21 July 2014

Happy Birthday: Three Royal Girls Who Are Ahead of George

Prince George
Unless you are living under a bridge, you are likely aware that Prince George of Cambridge is celebrating his first birthday this week. But as adorable as he is--and who could resist those cheeks!--there are still three people standing between him and the throne. George is the only royal heir who is still waiting in line behind a parent, a grandparent, and a great-grandparent. Meanwhile, other royal kiddies are first in line behind only their daddies. And, as it happens, all three of these little darlings are princesses! So, let's take a look at the tiny girls who will be Queens probably long before A-George-Able of Cambridge gets his crown.

The youngest of this trio is The Princess of the Asturias, also known as Infanta Leonor. At just eight years old, she has been the Heiress Presumptive in Spain for just about a month since her grandfather's abdication. As an infant, Leonor was renowned for her Shirley Temple-esque curls (cuteness factor = sky high!) and impish grin. In recent years, she has become an admirable big sister to Infanta Sofia, and the two are occasionally dressed in coordinating but stylish outfits. It is expected that, like her father King Felipe, Leonor will pursue advanced degrees in international studies and military training when the time comes. Although Spain has dabbled with Salic Law, barring women from the throne during parts of its history, it actually has a rich history of reigning queens, including the most famous Isabella, who funded Columbus, and most recently the much less admired Isabella II in the nineteenth century.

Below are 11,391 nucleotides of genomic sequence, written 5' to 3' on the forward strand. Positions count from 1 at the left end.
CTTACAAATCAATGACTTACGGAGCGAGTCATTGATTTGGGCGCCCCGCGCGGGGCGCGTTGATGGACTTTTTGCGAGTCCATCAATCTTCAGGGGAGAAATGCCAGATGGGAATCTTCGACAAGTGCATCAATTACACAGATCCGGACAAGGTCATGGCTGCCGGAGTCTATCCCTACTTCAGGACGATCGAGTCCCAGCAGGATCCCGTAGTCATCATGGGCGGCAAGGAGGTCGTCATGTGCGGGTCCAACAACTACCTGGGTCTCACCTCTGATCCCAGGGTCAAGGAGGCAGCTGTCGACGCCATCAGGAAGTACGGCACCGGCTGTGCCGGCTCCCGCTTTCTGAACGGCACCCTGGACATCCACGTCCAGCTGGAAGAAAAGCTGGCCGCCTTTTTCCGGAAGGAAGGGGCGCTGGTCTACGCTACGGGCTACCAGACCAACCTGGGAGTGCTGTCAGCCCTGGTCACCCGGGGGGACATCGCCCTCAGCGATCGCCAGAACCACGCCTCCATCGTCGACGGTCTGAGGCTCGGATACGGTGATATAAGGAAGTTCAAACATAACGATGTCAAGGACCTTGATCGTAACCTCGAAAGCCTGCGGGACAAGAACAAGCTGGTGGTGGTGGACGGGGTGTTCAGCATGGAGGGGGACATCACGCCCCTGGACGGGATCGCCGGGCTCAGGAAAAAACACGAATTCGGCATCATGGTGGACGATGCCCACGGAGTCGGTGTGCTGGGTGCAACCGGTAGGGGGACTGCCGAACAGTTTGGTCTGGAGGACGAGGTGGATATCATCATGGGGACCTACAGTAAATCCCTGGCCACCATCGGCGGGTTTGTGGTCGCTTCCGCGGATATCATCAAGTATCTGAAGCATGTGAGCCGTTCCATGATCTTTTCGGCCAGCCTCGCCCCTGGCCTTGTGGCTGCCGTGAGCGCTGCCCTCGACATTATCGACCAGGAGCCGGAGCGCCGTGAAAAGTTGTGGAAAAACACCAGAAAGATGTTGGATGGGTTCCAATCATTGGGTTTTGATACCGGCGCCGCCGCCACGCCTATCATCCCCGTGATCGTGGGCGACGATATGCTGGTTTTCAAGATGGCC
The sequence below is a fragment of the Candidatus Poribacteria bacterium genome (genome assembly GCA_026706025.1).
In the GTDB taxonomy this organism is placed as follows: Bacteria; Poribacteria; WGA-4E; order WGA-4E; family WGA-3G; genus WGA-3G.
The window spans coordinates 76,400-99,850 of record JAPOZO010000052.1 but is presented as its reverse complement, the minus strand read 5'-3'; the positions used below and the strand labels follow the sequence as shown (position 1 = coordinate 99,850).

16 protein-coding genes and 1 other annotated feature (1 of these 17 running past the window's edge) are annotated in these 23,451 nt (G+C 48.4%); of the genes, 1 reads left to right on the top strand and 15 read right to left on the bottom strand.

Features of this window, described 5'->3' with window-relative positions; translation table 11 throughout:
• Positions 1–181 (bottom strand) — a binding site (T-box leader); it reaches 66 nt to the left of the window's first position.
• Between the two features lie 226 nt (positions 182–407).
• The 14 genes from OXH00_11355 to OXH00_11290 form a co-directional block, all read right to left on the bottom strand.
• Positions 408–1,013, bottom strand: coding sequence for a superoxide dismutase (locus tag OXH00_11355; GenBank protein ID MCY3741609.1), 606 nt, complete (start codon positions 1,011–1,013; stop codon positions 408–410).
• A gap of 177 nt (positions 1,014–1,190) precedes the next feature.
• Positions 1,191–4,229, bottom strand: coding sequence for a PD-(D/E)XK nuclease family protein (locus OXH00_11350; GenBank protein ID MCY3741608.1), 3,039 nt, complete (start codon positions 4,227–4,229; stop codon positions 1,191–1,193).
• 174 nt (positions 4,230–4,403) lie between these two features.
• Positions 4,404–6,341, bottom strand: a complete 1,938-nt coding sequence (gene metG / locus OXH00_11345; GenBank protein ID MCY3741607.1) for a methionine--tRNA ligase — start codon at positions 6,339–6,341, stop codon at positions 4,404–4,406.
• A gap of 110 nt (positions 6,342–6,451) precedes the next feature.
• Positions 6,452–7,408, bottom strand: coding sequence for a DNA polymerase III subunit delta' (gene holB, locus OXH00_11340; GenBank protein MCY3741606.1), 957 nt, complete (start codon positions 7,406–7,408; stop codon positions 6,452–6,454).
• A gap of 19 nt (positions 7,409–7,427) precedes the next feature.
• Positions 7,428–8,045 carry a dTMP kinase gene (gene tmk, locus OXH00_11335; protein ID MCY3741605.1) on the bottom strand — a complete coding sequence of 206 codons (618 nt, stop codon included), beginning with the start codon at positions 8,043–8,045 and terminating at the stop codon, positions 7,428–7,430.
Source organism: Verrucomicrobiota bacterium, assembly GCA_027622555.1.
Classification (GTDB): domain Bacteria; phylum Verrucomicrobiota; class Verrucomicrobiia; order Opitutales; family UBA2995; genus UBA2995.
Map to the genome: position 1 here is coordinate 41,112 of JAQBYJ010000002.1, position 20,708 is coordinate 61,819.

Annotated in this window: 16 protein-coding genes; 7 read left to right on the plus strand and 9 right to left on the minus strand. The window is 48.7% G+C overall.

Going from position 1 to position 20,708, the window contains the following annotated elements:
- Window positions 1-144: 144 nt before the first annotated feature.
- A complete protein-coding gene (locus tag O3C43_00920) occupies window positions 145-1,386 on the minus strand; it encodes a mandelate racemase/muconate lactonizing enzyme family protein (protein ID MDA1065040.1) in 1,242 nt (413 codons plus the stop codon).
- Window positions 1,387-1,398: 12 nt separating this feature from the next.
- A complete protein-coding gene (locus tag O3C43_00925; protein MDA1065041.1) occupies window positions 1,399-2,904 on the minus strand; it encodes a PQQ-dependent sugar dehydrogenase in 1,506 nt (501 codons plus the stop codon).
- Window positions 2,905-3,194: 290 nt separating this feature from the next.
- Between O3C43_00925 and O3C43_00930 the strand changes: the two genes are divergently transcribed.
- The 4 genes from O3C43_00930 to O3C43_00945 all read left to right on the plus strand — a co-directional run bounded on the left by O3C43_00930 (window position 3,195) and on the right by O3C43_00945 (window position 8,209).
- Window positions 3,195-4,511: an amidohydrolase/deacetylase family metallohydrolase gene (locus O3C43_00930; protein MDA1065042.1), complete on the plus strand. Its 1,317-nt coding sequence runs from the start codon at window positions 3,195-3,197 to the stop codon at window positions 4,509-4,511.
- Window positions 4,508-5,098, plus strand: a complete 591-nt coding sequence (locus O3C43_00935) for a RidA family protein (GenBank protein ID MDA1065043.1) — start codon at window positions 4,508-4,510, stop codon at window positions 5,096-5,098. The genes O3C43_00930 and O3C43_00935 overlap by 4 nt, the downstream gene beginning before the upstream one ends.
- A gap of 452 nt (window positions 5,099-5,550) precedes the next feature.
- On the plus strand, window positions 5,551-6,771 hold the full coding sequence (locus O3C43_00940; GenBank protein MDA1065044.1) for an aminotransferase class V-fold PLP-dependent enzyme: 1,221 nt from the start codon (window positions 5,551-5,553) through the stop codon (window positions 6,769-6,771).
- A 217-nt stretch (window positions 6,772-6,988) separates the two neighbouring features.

In Belgium, on the other hand, 12-year-old Elisabeth Duchess of Brabant will be the first ever Queen Regnant when she eventually succeeds her father King Philippe. The royal Heir Apparent for just over a year, she also earned her place as first in line following a grandfather's abdication. However, she benefited from a change in royal succession law that was enacted a decade before her birth. If Belgium had not adopted absolute primogeniture, she would have had to cede her place to her younger brothers Prince Gabriel and Prince Emanuel, since male's had previously been given preference over their older sisters. She also has a baby sister, Princess Eleonore. In a nation divided by two distinctive cultures, Elisabeth's education has also been groundbreaking; previous royal heirs were educated primarily in French, but she has been educated in Dutch.

Our third young royal lady is Catharina-Amalia The Princess of Orange, who is the Heir Apparent of her father King Willem Alexander of The Netherlands. Like her two cohorts, abdication moved her into her current position, but in this case it was her grandmother who stepped down following what has become an established retirement tradition for Dutch monarchs over the last century. Amalia's granny Queen (now Princess) Beatrix was the third Reigning Queen in a row, and she was the third to voluntarily relinquish her throne. Unlike Leonor and Elisabeth, whose mothers are both native to their countries, Amalia has a more exotic background--her mum, the exuberant and brightly dressed Queen Maxima--hails from Argentina. She is the first woman born in the New World to serve as a European consort. Although ten-year-old Amalia did not have to worry about being superceded by a little brother, she has two little sisters, Princess Alexia and Princess Ariane. In fact, in the last four generations of the Dutch royal family, princes were only born in her dad's generation.